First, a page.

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swappo1
July 12th, 2009, 05:23 PM
Hello,

I have a program where I search a directory tree for all files of a certain type. For example, the program takes three arguments:

$./myprog /my/path *.cpp
When I print out the third argument, argv[2], I am getting find1.cpp rather than *.cpp. The third argument is to be used as a comparison to find all files with .cpp. I am assuming the *.cpp is finding the first file with .cpp and using that as the argument? Is there anyway around this other than using a different character?

Finalfantasykid
July 12th, 2009, 05:40 PM
This isn't really a very pretty way of doing this, but if you used "*.cpp" as your argument, would it not pass it correctly? Or at the very least it would pass it with the quotes, but the asterisk would still be there, and if that is the case you would just need to get rid of the quotes in your program.

This would at least be a quick work around so that you can work on the rest of the program until someone else comes up with a better solution. Sorry I'm not a very proficient c/c++ programmer :P

swappo1
July 12th, 2009, 05:51 PM
This would at least be a quick work around so that you can work on the rest of the program until someone else comes up with a better solution.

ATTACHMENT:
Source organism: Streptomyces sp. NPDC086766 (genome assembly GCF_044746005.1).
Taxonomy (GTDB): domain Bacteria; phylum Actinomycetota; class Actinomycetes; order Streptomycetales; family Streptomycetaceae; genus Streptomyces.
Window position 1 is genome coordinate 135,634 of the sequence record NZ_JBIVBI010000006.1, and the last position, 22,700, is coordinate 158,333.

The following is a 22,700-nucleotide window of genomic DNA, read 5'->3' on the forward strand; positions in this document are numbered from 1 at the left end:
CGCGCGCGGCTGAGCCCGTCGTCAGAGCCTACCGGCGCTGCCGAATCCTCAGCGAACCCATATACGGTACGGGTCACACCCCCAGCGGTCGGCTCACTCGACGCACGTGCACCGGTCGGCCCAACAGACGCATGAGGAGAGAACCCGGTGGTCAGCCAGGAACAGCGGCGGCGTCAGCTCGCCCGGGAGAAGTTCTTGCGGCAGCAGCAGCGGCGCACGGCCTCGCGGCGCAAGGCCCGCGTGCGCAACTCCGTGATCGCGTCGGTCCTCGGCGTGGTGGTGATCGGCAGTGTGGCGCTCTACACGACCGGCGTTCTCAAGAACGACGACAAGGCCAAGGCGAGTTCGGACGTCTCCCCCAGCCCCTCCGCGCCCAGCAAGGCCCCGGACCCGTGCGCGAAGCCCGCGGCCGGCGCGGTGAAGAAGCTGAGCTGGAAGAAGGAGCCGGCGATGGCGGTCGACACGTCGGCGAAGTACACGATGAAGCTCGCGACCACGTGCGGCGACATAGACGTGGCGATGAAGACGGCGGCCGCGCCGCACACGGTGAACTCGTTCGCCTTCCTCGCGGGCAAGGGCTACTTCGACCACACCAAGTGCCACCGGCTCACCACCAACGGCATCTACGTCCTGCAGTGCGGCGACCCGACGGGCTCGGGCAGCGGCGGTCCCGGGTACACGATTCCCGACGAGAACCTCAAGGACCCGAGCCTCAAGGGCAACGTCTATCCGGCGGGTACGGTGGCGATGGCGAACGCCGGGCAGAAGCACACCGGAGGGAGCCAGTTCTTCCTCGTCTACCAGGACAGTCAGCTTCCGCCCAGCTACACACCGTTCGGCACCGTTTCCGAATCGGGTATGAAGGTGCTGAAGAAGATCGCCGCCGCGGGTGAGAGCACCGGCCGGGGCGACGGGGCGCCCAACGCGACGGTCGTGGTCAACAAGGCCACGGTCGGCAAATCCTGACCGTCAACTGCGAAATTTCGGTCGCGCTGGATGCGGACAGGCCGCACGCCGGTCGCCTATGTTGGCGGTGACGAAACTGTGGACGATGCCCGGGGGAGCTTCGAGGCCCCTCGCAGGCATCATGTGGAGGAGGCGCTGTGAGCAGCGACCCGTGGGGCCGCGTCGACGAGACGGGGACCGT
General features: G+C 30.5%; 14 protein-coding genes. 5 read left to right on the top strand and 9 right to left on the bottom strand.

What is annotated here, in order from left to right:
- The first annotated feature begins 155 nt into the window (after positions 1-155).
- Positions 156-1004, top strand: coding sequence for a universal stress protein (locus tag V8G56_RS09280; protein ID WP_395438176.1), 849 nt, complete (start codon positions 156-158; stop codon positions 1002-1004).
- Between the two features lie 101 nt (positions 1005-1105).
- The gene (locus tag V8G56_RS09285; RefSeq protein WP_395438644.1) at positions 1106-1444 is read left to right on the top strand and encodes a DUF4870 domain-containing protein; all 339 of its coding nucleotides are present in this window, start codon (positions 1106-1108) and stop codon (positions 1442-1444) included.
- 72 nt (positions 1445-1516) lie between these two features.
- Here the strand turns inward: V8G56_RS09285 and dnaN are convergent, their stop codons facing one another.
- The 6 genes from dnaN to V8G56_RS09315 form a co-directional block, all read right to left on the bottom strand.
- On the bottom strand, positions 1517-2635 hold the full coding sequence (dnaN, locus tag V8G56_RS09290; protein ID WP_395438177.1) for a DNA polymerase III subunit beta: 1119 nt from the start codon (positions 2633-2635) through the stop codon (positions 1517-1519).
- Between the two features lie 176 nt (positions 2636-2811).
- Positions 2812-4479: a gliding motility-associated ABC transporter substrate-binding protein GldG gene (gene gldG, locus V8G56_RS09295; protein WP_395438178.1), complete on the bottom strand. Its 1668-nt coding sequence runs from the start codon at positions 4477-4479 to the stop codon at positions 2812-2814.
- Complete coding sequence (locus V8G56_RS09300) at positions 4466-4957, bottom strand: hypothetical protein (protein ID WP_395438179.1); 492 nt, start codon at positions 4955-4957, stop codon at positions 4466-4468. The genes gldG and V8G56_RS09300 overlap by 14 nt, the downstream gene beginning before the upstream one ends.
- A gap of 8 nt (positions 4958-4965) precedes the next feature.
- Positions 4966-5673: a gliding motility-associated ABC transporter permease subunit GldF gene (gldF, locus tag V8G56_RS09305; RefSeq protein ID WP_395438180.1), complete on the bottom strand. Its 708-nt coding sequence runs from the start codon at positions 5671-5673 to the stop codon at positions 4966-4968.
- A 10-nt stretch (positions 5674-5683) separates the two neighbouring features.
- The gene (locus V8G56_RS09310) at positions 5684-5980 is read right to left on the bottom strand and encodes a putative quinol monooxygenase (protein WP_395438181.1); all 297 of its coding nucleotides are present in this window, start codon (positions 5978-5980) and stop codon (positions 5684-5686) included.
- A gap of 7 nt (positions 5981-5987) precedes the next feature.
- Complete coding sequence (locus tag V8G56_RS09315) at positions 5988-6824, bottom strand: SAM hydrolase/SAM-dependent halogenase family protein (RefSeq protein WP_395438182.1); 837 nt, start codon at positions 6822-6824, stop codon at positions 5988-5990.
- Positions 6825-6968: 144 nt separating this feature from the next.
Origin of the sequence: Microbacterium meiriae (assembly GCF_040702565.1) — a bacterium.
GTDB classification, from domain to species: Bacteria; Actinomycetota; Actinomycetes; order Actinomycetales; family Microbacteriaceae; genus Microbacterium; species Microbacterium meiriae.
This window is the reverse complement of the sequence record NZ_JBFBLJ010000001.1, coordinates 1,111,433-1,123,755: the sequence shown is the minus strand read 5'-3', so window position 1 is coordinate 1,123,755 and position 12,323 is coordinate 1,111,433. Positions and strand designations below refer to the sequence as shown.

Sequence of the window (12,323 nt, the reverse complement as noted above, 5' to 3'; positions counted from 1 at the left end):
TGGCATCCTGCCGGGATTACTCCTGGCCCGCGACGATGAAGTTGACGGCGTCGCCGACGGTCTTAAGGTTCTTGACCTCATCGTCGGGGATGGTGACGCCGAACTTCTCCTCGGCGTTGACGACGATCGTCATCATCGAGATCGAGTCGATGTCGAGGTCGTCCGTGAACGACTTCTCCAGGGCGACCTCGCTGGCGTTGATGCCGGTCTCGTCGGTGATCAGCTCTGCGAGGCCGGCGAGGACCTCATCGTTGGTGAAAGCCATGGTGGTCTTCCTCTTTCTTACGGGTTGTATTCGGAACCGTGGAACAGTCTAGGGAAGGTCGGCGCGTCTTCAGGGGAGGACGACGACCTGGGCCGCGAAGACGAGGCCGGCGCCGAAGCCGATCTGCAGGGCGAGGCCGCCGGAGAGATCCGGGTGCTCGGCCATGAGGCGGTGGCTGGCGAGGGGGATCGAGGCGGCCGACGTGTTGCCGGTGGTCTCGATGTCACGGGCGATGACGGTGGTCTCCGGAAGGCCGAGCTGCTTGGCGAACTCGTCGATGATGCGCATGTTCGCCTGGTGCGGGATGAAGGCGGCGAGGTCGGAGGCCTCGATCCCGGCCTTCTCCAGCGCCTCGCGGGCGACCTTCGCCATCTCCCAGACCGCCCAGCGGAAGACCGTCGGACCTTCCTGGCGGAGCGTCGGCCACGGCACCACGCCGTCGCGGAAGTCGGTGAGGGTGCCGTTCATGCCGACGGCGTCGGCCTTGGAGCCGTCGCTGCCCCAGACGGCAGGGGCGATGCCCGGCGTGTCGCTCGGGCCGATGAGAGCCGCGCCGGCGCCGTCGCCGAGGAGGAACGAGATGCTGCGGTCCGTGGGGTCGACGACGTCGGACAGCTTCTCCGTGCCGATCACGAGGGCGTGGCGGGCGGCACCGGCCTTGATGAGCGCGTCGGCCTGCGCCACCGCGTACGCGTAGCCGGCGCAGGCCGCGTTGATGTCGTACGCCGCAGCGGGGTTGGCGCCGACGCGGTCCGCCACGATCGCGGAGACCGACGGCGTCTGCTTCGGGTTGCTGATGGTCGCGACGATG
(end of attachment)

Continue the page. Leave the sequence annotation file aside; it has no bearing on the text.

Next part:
I'm using ^.cpp as my work around for the time being. Hopefully somebody knows of a line of code to use * as a character in an argument.

Habbit
July 12th, 2009, 05:59 PM
The problem is not C++, but the shell. "*" is a glob character for sh, and when it sees * in an expression it is parsed and expanded to its value. Thus, *.cpp would expand to the names of all files that end in .cpp in the current directory. In order to pass a literal asterisk to a program you need to quote it as Finalfantasykid suggested. Either single or double quotes will do.

Just to remark it, this is not a problem with your program. The same would happen if you wanted your application to receive some string like $name in argv - you would need to write "myapp '$name'" or "myapp \$name" to get the shell to send it in literally instead of substituting it with the value of the "name" shell variable. This also happens in the Windows shell (cmd.exe) with their own variable notation %name%, though not with * or ? because cmd does not care about them.

ibuclaw
July 12th, 2009, 06:00 PM
It isn't your program's fault. It's the shell that loads the application/preps the input arguments.

A workaround would be to use an escape character:

./myprog /my/path \*.cpp
Although why you would want this is beyond me. If you are looking for an ls style behaviour, then you should work with this feature, not against it.

Regards
Iain

monraaf
July 12th, 2009, 06:01 PM
You'll have to put it in quotes otherwise it's subject to shell expansion.

MadCow108
July 12th, 2009, 07:26 PM
you can disable pathname expansion with set -f (reset with set +f)